The highest court in Europe has ruled that proceeds of crime legislation, used to confiscate illegally obtained assets, is lawful.
The case is seen as a major test for the legislation, which has become a powerful weapon for law enforcement agencies across Europe in the war against organised crime and terrorism.
Each EU member state is now using the legal tool, which was first introduced in Ireland with the setting up of the inter-agency Criminal Assets Bureau and has since been adopted by more than two dozen other countries.
The measure was brought in here after the brutal murder of Sunday Independent investigative journalist Veronica Guerin in 1996 and the passing of the hugely successful Proceeds of Crime Act.
If the EU Court of Justice had ruled against the legislation, it would have effectively scuppered the seizure of criminal assets, which has played a key role in the fight against the organised gangs over more than two decades.
The question mark over the legality of the measure was referred to the EU court in Luxembourg by Bulgaria, which asked if EU law precluded member states from providing for civil proceedings for confiscation, which were unrelated to a finding of a criminal offence.
It arose from a case in the Sofia City Court in which a Bulgarian banker is the subject of criminal proceedings for allegedly having incited others, between December 2011 and June 2014, to misappropriate funds belonging to the bank, amounting to about €105m.
A final judgment in that case has not yet been given.
Independently of those proceedings, the Bulgarian commission for the combating of corruption and the confiscation of assets found that the banker and members of his family had "acquired assets of a considerable value whose origin could not be established".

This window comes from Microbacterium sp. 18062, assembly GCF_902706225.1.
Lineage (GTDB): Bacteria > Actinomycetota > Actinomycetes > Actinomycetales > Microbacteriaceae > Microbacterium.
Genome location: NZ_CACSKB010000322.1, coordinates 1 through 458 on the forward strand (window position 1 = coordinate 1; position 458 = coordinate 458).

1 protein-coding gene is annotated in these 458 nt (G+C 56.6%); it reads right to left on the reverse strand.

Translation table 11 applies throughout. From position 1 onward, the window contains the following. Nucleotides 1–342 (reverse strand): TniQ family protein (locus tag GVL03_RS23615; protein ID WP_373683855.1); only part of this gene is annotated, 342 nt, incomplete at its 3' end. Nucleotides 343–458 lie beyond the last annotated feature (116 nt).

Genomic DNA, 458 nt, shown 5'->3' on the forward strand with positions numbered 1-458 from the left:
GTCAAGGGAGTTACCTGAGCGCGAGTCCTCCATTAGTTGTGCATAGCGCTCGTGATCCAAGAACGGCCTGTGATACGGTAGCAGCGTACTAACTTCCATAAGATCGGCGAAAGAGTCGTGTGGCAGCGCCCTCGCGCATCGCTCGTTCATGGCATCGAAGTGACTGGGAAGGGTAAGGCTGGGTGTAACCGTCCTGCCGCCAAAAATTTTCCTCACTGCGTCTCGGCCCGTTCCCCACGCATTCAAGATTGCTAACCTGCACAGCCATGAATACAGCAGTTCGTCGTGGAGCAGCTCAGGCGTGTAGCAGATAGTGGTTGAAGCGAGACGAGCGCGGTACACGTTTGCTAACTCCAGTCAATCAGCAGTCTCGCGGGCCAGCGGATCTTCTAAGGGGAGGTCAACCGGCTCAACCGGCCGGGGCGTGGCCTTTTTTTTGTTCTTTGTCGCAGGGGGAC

The commission brought civil proceedings before the Sofia City Court with a view to confiscating those assets.
The Sofia court, in essence, asked the EU Court of Justice whether it was legal in a civil action to seize assets if there had been no finding of a criminal offence being committed or a person convicted of such an offence.
In its judgment, the EU Court held that the proceedings before the Sofia court were civil and co-existed in national law with the confiscation regime under criminal law. The civil proceedings concerned assets alleged to have been illegally obtained and were conducted independently of any criminal proceedings brought against the person accused of committing offences and of any conviction of that person.
The court concluded that EU law did not preclude national legislation, which provided that a court "may order the confiscation of illegally obtained assets following proceedings, which are not subject to a finding of a criminal offence or the conviction of the person accused of committing such an offence".
In Dublin, the Criminal Assets Bureau last night welcomed the judgment and said it reinforced the use in many countries of legislation such as the Proceeds of Crime Act.
The bureau's most recent annual report, published last year, showed that CAB returned €5.6m to the State in 2019, including €323,000 from social welfare overpayments, while it also recovered €2.2m seized as the proceeds of crime and just over €3m in taxes.
CAB has targeted a number of high-profile Irish criminals since 1996 including Gerry 'The Monk' Hutch, Kinahan cartel member Liam Byrne and convicted drug trafficker John Gilligan. Last December Gilligan's final property was sold on behalf of the Criminal Assets Bureau.
The three-bedroom house at Willsbrook in Lucan, Co Dublin, was sold for €380,000 after the CAB received approval from the High Court to go ahead.